PROJECT M
 

Detroit: from boom to bust to literary fame

As officials struggle to pay pensions, the city's ruins become the backdrop of crime novels and movies

Jobst Leikeb
© Getty Images

Detroit: from boom to bust to literary fame

As officials struggle to pay pensions, the city's ruins become the backdrop of crime novels and movies

Jobst Leikeb

Chapter nine bankruptcy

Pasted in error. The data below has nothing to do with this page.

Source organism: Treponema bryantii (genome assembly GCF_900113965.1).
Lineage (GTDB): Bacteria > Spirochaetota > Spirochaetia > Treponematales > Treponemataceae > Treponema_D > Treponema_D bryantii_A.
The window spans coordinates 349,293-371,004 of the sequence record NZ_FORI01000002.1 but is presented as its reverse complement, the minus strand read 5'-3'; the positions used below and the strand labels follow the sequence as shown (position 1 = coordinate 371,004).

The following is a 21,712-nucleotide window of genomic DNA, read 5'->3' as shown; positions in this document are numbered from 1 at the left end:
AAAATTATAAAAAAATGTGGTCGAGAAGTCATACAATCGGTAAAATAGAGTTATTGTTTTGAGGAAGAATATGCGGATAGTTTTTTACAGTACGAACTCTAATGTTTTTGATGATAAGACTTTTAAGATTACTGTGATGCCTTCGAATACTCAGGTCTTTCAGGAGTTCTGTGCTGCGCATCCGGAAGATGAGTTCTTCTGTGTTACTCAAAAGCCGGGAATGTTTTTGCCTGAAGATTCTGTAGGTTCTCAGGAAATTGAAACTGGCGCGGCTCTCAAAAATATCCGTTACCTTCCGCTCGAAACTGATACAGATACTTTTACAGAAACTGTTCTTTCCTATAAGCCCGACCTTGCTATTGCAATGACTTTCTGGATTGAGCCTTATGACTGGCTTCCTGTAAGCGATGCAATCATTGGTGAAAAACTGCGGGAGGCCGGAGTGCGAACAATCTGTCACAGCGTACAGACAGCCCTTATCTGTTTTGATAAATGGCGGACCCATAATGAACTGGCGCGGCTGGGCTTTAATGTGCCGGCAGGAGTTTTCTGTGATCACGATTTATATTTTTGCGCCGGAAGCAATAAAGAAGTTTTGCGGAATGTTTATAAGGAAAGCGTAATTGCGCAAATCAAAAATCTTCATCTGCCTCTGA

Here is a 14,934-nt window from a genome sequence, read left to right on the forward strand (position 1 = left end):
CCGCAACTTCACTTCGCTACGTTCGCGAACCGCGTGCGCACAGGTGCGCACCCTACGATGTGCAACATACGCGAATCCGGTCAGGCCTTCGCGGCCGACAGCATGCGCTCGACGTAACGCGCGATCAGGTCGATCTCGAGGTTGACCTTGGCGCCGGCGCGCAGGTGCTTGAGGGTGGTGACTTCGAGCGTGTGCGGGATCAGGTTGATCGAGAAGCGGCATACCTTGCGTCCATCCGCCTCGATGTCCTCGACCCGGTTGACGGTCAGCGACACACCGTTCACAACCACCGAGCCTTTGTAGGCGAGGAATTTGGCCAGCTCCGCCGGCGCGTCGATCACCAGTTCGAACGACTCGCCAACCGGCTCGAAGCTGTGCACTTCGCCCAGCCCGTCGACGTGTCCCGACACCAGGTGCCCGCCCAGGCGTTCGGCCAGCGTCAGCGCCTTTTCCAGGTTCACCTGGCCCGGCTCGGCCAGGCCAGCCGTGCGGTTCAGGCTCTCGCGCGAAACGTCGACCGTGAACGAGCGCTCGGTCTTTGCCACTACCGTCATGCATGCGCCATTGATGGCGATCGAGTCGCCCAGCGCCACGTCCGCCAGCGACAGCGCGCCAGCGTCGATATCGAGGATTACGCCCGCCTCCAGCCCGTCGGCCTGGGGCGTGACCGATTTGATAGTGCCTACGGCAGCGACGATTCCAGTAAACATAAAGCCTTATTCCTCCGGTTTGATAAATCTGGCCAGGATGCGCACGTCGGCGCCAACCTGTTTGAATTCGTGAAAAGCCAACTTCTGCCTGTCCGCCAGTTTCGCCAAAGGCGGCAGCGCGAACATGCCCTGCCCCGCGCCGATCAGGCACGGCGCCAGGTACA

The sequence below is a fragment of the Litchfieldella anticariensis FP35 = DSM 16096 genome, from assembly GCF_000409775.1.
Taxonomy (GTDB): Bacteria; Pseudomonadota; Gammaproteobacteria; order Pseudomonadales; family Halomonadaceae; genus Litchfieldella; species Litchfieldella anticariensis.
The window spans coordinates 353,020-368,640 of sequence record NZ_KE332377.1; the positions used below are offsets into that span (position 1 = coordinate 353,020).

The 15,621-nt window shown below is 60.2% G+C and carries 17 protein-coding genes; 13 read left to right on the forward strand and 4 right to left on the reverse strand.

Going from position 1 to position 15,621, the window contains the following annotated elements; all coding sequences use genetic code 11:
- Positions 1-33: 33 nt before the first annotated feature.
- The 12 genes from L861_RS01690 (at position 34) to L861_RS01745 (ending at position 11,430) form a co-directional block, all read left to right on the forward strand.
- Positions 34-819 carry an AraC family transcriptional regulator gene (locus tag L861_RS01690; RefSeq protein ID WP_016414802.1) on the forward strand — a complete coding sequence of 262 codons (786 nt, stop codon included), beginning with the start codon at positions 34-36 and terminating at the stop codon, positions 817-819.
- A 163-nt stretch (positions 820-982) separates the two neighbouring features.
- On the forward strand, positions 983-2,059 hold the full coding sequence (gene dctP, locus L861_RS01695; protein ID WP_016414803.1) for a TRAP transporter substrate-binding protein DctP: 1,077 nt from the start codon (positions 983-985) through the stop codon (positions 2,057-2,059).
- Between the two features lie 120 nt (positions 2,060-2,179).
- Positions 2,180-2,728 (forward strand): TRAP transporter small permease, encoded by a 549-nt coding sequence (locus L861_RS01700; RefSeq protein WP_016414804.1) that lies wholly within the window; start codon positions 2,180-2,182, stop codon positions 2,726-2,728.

According to chapter nine of the US federal bankruptcy code, a municipal debtor must provide a plan of debt adjustment that details cuts to creditors. The plan is confirmed or rejected by a bankruptcy judge. To confirm the plan the judge needs to deem it “in the best interest of creditors” and “feasible”. Under chapter nine, “the best interest of creditors” is measured against the hypothetical outcome of an uncoordinated non-bankruptcy foreclosure. In other words, the plan’s confirmation must result in a better outcome for creditors than its rejection. “Feasible” means that the municipality must be able to make the promised payments under the plan and still offer public services at an appropriate level. Additionally, at least one impaired creditor (class) must have agreed to the plan. The judge may then impose the plan on dissenting creditors if he deems it fair, equitable and not unfairly discriminating. This means unsecured creditors are not all treated equally.

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